Horror novels don’t have to be filled with gore and horrific accounts of psychical suffering to be memorable. In fact, some of the most memorable horror from some of the masters (Stephen King, Richard Matheson) delves less into the blood and gore side of things and instead the emotional and psychological impact of ordinary people trying to contend with extraordinary circumstances.
Craig DiLouie’s Suffer the Children follows in the footsteps of some of the best by King and Matheson with a haunting story of what would happen if every child on the planet were to suddenly succumb to a virus. In this case, it’s the Herod virus that wipes out the entire population of children, including the unborn. Humanity faces extinction and the overwhelming issue of how to bury the children and try to come to grips that our species is coming to an end.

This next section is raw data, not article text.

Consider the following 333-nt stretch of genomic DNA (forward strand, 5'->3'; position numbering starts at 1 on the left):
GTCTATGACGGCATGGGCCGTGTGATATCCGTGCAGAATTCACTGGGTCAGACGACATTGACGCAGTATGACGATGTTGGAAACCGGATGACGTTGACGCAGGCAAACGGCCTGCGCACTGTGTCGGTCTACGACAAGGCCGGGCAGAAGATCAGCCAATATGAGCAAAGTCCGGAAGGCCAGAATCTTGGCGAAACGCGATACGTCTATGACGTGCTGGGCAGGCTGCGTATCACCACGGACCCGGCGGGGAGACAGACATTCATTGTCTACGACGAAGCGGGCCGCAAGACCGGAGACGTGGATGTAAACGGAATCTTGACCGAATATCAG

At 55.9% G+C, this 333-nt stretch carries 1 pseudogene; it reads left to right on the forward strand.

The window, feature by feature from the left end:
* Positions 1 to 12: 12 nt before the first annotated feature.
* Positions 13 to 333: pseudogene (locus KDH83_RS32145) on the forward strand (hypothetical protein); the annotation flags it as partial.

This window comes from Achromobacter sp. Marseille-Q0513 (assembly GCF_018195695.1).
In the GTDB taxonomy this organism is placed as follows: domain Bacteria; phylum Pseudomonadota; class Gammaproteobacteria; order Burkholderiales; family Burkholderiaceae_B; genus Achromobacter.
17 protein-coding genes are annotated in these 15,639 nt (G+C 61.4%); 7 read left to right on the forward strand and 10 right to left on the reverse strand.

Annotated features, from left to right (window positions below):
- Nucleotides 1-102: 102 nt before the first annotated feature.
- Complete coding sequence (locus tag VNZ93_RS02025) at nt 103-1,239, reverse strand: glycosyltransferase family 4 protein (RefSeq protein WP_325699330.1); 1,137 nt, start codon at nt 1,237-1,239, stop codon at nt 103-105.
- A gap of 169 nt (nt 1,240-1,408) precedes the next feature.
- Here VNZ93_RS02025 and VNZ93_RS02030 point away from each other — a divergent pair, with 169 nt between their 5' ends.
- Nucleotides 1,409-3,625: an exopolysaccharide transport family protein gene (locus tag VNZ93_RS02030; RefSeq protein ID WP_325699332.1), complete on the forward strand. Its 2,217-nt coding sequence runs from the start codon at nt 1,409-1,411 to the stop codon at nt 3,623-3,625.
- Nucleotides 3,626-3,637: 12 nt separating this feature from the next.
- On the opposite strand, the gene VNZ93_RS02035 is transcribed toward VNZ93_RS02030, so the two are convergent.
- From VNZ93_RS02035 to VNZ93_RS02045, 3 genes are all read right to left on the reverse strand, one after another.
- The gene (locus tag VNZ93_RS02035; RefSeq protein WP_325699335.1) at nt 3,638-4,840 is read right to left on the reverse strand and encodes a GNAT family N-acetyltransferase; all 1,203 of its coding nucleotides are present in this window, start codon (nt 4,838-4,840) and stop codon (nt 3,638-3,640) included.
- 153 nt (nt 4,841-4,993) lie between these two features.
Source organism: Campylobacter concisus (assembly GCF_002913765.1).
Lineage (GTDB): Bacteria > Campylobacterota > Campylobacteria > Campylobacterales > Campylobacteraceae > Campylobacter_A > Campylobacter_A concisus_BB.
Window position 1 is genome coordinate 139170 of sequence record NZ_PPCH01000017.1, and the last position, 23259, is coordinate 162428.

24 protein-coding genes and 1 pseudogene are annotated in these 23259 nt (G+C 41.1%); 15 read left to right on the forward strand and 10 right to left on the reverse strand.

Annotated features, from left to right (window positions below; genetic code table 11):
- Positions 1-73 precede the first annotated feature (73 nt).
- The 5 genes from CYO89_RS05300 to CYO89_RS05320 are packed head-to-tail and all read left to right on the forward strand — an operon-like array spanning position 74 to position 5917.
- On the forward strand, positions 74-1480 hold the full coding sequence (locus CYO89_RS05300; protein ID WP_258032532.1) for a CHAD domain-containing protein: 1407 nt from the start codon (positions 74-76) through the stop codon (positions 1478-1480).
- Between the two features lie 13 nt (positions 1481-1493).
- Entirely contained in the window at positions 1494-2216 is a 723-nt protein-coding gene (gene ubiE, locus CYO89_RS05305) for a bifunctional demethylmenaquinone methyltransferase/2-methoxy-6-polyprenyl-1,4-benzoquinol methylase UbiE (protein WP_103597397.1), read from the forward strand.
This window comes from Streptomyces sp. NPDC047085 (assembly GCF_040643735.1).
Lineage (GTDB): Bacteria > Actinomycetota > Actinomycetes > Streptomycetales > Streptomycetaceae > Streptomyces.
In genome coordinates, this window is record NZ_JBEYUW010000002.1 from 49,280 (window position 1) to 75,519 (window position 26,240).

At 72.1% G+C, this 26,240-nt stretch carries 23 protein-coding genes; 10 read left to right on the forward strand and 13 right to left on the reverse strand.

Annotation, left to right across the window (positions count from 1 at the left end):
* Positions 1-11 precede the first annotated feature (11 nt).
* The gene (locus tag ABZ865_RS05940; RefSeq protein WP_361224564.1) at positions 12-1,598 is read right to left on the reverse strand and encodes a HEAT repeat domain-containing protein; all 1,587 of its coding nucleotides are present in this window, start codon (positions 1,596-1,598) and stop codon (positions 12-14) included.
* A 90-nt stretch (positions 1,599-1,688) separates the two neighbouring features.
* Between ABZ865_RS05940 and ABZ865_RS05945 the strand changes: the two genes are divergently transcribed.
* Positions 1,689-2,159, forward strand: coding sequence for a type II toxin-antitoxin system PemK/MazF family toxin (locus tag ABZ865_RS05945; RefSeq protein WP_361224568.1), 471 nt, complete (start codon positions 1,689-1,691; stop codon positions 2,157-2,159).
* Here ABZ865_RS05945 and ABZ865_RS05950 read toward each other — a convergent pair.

Until three days later when the children suddenly come back to life, but with a deadly twist. They have a need in order to sustain their resurrection and it appears their hunger has no end.
DiLouie’s novel chillingly details the steps parents and families endure in the loss and sudden return of their children. It also begins to show us what a world would be like in which the justification of “it’s being done for the children” is taken to a horrifying new extreme. (To say too much else would be to reveal too much about the twist and possibly ruin some of the enjoyment of reading it for others. I will warn you to stay away from too much of the books marketing materials and some reviews as they give away too much).
Filled with ordinary people coming to grips with extraordinary circumstances, Suffer the Children works well on just about every level. It’s one of the most gruesome novels I’ve read in a long time — and not because of any level of gore or mayhem. It’s because of the truly bleak situation facing the novels characters and humanity.
In the interest of full disclosure, I received a digital ARC of this book from NetGalley in exchange for an honest review.